Global shares were mostly lower Monday following Friday’s steep slide in technology shares on Wall Street. Markets had only a muted reaction, if any, to North Korea’s announcement that it would stop nuclear and missile testing.
KEEPING SCORE: Britain’s FTSE 100 was almost unchanged at 7,365.29. Germany’s DAX edged 0.1 percent lower to 12,522.34 and the CAC 40 of France declined 0.2 percent to 5,404.24. The future for the S&P 500 lost 0.1 percent and the future for the Dow lost 0.2 percent.
ASIA’S DAY: Tokyo’s Nikkei 225 fell 0.3 percent to 22,088.04 and South Korea’s Kospi shed 0.1 percent to 2,474.11. Hong Kong’s Hang Seng declined 0.5 percent to 30,254.40 and the Shanghai Composite index dropped 0.1 percent to 3,068.01. Australia’s S&P ASX 200 advanced 0.3 percent to 5,886.00. Shares rose in India but fell in Taiwan and Southeast Asia.
WALL STREET: Losses in technology, retailers, packaged foods and beverage makers weighed on U.S. stocks Friday, pulling the market lower for a second day in a row. The S&P 500 index fell 0.9 percent to 2,670.14. The Dow Jones industrial average slid 0.8 percent to 24,462.94. The Nasdaq composite lost 1.3 percent to 7,146.13 and the Russell 2000 index of smaller-company stocks gave up 0.6 percent, to 1,564.12. For every stock that rose on the New York Stock Exchange, two declined, though the indexes finished the week with gains.
NORTH KOREA: North Korea’s announcement on Saturday to suspend further nuclear and intercontinental ballistic missile tests and close its nuclear test site raised hopes in Washington and Seoul for a breakthrough in the upcoming nuclear negotiations. However, the North’s statement stopped short of suggesting it would give up its nukes or halt production of missiles. That raises the question of what might come of a meeting between North Korean leader Kim Jong Un and South Korean President Moon Jae-in on Friday.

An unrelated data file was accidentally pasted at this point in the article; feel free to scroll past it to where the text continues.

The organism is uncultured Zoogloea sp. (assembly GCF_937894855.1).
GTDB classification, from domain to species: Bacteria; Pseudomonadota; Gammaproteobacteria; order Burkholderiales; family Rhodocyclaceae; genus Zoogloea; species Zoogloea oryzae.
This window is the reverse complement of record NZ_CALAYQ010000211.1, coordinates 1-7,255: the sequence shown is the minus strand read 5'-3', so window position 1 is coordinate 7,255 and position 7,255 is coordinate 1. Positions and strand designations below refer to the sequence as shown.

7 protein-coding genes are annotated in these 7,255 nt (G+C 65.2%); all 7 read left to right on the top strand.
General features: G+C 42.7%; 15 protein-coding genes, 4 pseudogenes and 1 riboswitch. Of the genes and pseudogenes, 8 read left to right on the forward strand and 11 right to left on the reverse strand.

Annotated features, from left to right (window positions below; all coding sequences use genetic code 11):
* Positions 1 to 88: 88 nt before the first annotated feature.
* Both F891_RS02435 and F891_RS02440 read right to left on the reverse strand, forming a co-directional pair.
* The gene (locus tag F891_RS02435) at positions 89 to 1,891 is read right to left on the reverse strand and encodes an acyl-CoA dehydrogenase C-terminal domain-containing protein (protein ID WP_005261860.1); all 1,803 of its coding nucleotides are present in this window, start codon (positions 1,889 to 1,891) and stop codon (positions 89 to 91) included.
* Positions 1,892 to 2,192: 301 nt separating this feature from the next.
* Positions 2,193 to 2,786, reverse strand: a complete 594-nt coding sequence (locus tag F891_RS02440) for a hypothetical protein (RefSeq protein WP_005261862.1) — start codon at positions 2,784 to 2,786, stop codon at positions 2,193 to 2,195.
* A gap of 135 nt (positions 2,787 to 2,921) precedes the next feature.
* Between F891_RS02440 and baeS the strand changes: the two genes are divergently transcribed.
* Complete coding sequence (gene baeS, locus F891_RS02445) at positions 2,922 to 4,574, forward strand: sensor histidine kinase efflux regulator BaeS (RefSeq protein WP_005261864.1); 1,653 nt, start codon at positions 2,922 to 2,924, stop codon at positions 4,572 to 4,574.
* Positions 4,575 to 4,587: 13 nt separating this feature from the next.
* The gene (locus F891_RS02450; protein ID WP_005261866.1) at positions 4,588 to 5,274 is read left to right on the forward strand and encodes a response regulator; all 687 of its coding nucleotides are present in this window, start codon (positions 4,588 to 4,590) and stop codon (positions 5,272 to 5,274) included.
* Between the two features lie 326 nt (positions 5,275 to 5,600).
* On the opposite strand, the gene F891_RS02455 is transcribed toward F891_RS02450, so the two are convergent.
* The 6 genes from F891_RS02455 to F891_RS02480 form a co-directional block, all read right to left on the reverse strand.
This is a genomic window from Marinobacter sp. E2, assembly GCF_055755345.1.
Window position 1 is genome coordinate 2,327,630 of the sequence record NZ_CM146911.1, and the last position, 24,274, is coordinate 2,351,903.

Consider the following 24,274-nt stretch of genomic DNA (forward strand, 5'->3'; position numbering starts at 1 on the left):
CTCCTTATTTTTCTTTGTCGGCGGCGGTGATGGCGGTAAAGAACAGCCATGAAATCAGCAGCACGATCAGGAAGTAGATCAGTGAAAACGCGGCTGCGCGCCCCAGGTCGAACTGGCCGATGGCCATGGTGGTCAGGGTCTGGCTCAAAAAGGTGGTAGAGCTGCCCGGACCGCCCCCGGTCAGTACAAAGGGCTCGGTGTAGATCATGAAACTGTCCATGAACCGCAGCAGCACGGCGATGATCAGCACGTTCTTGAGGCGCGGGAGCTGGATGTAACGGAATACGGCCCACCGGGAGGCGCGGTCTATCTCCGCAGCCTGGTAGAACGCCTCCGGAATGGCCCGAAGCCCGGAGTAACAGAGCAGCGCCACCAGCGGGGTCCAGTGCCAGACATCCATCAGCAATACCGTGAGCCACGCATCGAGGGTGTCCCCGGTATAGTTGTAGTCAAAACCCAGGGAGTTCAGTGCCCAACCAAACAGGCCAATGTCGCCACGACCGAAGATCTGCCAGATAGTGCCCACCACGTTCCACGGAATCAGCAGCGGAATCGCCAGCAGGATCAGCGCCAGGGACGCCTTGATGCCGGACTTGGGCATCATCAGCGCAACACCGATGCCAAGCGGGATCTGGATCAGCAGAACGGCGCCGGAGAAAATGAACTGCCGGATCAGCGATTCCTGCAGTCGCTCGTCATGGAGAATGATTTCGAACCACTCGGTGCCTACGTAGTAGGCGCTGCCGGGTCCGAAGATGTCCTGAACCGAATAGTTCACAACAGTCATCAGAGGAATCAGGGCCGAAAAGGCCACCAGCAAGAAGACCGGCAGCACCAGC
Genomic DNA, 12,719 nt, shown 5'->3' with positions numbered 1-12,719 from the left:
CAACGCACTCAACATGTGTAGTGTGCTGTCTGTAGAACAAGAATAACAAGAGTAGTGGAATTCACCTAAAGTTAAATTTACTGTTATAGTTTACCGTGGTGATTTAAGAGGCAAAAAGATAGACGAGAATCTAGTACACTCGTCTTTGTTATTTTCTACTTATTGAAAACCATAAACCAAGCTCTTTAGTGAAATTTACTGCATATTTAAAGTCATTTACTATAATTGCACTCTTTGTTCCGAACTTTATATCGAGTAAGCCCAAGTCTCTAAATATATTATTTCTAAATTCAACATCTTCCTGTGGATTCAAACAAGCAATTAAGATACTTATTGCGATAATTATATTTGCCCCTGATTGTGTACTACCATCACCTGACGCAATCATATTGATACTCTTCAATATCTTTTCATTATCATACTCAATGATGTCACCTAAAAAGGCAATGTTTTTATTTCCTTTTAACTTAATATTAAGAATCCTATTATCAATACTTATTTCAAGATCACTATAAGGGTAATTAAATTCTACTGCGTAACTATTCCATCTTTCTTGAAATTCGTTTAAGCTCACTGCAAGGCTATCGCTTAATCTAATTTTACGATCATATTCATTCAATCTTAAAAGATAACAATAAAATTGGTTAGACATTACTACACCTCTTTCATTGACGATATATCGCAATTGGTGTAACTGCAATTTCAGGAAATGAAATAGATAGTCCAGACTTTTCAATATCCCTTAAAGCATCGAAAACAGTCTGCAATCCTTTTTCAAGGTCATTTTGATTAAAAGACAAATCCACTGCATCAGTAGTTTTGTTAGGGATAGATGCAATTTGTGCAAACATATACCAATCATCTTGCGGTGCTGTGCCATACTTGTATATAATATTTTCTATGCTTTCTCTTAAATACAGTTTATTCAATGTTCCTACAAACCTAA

ANALYST VIEWPOINT: “While geopolitical tensions remain bubbling under the surface, rising oil prices and higher U.S. yields suggest investors are likely to deal with increased volatility as a broad range of political, economic and financial events unfolds,” Stephen Innes of OANDA said in a commentary.
ENERGY: Benchmark U.S. crude lost 44 cents to $67.96 per barrel in electronic trading on the New York Mercantile Exchange. On Friday it gained 7 cents to settle at $68.40 per barrel. Brent crude, used to price international oils, sagged 39 cents to $73.67 per barrel.
CURRENCIES: The dollar rose to 108.19 yen from 107.64 yen on Friday. The euro fell to $1.2233 from $1.2290. The pound slipped to $1.3971 from $1.4001.